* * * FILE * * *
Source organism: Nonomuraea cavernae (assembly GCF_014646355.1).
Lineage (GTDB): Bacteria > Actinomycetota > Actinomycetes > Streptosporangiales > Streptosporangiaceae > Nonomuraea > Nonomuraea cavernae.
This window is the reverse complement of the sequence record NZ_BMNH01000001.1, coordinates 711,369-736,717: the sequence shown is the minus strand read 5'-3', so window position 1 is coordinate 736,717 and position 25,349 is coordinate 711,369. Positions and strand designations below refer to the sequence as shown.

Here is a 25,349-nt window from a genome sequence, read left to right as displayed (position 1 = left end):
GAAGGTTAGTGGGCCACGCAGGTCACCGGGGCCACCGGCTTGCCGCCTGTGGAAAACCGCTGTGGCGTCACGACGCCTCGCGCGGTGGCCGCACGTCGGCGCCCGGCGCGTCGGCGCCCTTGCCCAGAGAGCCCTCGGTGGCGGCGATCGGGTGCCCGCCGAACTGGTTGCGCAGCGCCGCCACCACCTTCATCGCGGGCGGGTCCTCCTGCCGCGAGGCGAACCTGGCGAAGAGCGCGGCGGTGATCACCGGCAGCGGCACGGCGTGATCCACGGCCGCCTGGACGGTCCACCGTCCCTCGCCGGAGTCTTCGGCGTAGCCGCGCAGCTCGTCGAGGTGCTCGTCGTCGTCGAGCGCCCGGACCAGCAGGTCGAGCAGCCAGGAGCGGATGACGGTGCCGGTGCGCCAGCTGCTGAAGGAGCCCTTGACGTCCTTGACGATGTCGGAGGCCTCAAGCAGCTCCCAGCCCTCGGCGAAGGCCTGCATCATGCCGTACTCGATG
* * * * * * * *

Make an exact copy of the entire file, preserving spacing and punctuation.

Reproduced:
Source organism: Nonomuraea cavernae (assembly GCF_014646355.1).
Lineage (GTDB): Bacteria > Actinomycetota > Actinomycetes > Streptosporangiales > Streptosporangiaceae > Nonomuraea > Nonomuraea cavernae.
This window is the reverse complement of the sequence record NZ_BMNH01000001.1, coordinates 711,369-736,717: the sequence shown is the minus strand read 5'-3', so window position 1 is coordinate 736,717 and position 25,349 is coordinate 711,369. Positions and strand designations below refer to the sequence as shown.

Here is a 25,349-nt window from a genome sequence, read left to right as displayed (position 1 = left end):
GAAGGTTAGTGGGCCACGCAGGTCACCGGGGCCACCGGCTTGCCGCCTGTGGAAAACCGCTGTGGCGTCACGACGCCTCGCGCGGTGGCCGCACGTCGGCGCCCGGCGCGTCGGCGCCCTTGCCCAGAGAGCCCTCGGTGGCGGCGATCGGGTGCCCGCCGAACTGGTTGCGCAGCGCCGCCACCACCTTCATCGCGGGCGGGTCCTCCTGCCGCGAGGCGAACCTGGCGAAGAGCGCGGCGGTGATCACCGGCAGCGGCACGGCGTGATCCACGGCCGCCTGGACGGTCCACCGTCCCTCGCCGGAGTCTTCGGCGTAGCCGCGCAGCTCGTCGAGGTGCTCGTCGTCGTCGAGCGCCCGGACCAGCAGGTCGAGCAGCCAGGAGCGGATGACGGTGCCGGTGCGCCAGCTGCTGAAGGAGCCCTTGACGTCCTTGACGATGTCGGAGGCCTCAAGCAGCTCCCAGCCCTCGGCGAAGGCCTGCATCATGCCGTACTCGATG